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From Strung Out to Sober: When Does the Misery of Getting Clean End?

I kept falling but eventually I started to learn how to not fall so far down, and how to pick myself up a little sooner.

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But here’s where I did something different: in the past, I’d always gone to whatever psychiatrist was recommended to me. I decided that this time, I would try to find one that I could relate to and respect. It took some time and I met with four different doctors, but I finally did find someone who was young and super knowledgeable about addiction. She got me on different meds and I started seeing her once a week.

That was also the first time I’d ever tried outpatient, and the program I’d enrolled in here in LA seemed like it had really started working for me. When I’d been in inpatient rehabs before, I’d get close to the other clients when we were in there together, but as soon as we got back out in the real world, we’d discover how little we actually had in common. But that didn’t happen with outpatient, probably because we incorporated what we were doing together into our daily lives, rather than make it our entire lives. And as a result, the friends I made there are still some of my best friends today—nearly five years later.

So that’s it then, right? Outpatient and psychiatry, the magic combination? Is that what I should tell that old man on the reservation?

Actually, no.

Because I relapsed again.

My ex-girlfriend had a bottle of Vicodin left over from the time she broke her arm, and I thought one couldn’t hurt me. Three bottles later, I had a pocket full of cash and was heading downtown to go cop heroin when I suddenly, and inexplicably, had some sort of moment of clarity—or however you want to describe it. Basically, I just saw how I was about to throw everything away that I’d worked so hard to get. I saw how my life was going to spiral completely out of control again and I was going to lose everything and destroy myself and I thought, “No, no, I don’t want to do this again. I don’t want to go back to the bottom again.”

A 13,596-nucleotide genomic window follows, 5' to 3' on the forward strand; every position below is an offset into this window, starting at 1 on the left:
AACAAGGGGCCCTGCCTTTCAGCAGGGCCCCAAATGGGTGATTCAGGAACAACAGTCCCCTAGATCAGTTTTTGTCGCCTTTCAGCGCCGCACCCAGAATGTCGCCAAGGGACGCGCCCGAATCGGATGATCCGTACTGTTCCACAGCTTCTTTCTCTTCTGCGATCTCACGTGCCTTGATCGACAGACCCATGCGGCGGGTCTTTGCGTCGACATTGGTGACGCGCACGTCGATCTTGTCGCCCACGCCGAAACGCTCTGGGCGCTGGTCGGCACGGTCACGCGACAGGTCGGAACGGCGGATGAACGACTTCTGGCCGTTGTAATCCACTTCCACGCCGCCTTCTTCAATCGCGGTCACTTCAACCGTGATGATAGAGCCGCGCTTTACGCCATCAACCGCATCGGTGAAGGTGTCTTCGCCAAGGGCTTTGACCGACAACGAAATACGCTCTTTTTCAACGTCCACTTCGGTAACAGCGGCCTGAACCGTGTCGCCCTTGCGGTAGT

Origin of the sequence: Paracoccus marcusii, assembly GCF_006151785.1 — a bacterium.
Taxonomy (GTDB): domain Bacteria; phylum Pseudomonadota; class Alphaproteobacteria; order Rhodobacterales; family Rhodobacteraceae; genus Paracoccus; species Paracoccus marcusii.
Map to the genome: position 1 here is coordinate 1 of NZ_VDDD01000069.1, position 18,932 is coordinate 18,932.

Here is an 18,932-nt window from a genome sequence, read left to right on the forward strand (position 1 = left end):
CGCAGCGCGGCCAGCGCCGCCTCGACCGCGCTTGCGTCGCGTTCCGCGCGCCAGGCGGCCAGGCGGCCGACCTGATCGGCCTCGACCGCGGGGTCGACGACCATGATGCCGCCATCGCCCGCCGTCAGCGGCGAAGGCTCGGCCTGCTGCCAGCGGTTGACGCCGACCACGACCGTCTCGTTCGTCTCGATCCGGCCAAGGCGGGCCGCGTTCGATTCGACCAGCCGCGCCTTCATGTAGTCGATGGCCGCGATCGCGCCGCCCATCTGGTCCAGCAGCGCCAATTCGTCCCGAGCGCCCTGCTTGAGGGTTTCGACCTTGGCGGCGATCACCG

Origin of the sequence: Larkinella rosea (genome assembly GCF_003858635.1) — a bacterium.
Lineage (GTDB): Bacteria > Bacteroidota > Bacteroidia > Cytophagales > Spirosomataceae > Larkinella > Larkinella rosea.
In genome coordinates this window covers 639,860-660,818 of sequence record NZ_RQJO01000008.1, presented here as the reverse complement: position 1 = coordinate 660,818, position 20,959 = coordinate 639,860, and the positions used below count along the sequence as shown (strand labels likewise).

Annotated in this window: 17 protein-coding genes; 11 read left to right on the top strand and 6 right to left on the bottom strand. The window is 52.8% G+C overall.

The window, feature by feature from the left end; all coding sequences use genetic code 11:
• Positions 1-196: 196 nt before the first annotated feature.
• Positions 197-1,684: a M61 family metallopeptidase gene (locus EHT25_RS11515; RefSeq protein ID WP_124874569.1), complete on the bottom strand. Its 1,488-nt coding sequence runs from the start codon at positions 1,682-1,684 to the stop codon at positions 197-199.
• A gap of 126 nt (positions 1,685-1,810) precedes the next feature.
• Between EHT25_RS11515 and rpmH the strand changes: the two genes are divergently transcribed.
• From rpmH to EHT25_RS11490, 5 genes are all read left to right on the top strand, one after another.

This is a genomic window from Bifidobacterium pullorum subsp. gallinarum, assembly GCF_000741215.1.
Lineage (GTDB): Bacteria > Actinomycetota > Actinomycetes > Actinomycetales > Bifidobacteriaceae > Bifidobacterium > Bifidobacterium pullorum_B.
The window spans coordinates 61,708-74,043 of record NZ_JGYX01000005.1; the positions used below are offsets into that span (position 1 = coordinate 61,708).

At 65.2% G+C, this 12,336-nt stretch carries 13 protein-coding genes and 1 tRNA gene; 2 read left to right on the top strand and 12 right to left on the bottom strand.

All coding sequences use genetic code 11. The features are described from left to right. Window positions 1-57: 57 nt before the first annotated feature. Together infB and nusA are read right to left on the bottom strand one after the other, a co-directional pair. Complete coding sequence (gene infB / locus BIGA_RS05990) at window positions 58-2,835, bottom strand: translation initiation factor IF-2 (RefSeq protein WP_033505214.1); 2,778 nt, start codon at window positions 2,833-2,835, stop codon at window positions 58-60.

And so I didn’t. 

I went home and called my doctor, got on Suboxone and just basically locked myself inside for a week. And that was it. That was my last relapse. I’ve been sober ever since. Over four years at this point.

So what’s been the difference?

What’s gotten me from point A to point B?

How do I answer that old man’s question?

The only thing I can figure is that I guess it must have all kind of worked. That is, I don’t think it was any one treatment that got me sober. But each one gave me a little more by teaching me more about myself and my disease and recovery. None of it was a waste. I kept falling but eventually I started to learn how to not fall so far down, and how to pick myself up a little sooner. It was a lot of trial and error. I had to find out what fit for me and what didn’t.

Because there is no one answer for anyone. We are all different. What worked for me may not work for you, and vice versa. So I guess I just had to be open to trying—and then trying again. 

Of course, a lot of it is luck, too. I have plenty of friends who fell down and never could pick themselves up again because they overdosed and died. So to simply say it doesn’t matter how many times you fall because you can always get back up isn’t exactly true. People die from this disease. It happens all the time.